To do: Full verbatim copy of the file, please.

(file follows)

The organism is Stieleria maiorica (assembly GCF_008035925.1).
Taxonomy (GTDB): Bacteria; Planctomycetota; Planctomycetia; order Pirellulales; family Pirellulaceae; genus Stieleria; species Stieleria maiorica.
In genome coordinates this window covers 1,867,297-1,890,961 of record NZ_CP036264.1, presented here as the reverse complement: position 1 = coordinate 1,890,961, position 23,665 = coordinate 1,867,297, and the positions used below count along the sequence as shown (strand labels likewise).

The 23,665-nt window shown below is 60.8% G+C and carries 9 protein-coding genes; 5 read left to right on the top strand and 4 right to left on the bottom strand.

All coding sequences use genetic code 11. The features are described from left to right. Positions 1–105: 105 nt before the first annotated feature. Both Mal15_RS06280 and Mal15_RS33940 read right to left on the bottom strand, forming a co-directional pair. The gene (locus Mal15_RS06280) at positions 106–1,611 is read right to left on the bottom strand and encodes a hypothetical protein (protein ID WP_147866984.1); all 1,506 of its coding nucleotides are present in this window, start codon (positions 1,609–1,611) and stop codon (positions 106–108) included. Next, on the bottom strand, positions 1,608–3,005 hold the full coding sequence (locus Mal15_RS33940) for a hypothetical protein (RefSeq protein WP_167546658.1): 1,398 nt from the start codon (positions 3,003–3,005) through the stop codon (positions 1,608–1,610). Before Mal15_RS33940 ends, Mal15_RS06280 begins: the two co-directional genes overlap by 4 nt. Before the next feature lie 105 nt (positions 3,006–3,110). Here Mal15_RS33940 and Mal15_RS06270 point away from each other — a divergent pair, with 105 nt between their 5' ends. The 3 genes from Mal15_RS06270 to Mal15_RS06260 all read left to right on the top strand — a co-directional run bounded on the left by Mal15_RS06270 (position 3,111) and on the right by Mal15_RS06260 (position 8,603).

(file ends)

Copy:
The organism is Stieleria maiorica (assembly GCF_008035925.1).
Taxonomy (GTDB): Bacteria; Planctomycetota; Planctomycetia; order Pirellulales; family Pirellulaceae; genus Stieleria; species Stieleria maiorica.
In genome coordinates this window covers 1,867,297-1,890,961 of record NZ_CP036264.1, presented here as the reverse complement: position 1 = coordinate 1,890,961, position 23,665 = coordinate 1,867,297, and the positions used below count along the sequence as shown (strand labels likewise).

The 23,665-nt window shown below is 60.8% G+C and carries 9 protein-coding genes; 5 read left to right on the top strand and 4 right to left on the bottom strand.

All coding sequences use genetic code 11. The features are described from left to right. Positions 1–105: 105 nt before the first annotated feature. Both Mal15_RS06280 and Mal15_RS33940 read right to left on the bottom strand, forming a co-directional pair. The gene (locus Mal15_RS06280) at positions 106–1,611 is read right to left on the bottom strand and encodes a hypothetical protein (protein ID WP_147866984.1); all 1,506 of its coding nucleotides are present in this window, start codon (positions 1,609–1,611) and stop codon (positions 106–108) included. Next, on the bottom strand, positions 1,608–3,005 hold the full coding sequence (locus Mal15_RS33940) for a hypothetical protein (RefSeq protein WP_167546658.1): 1,398 nt from the start codon (positions 3,003–3,005) through the stop codon (positions 1,608–1,610). Before Mal15_RS33940 ends, Mal15_RS06280 begins: the two co-directional genes overlap by 4 nt. Before the next feature lie 105 nt (positions 3,006–3,110). Here Mal15_RS33940 and Mal15_RS06270 point away from each other — a divergent pair, with 105 nt between their 5' ends. The 3 genes from Mal15_RS06270 to Mal15_RS06260 all read left to right on the top strand — a co-directional run bounded on the left by Mal15_RS06270 (position 3,111) and on the right by Mal15_RS06260 (position 8,603).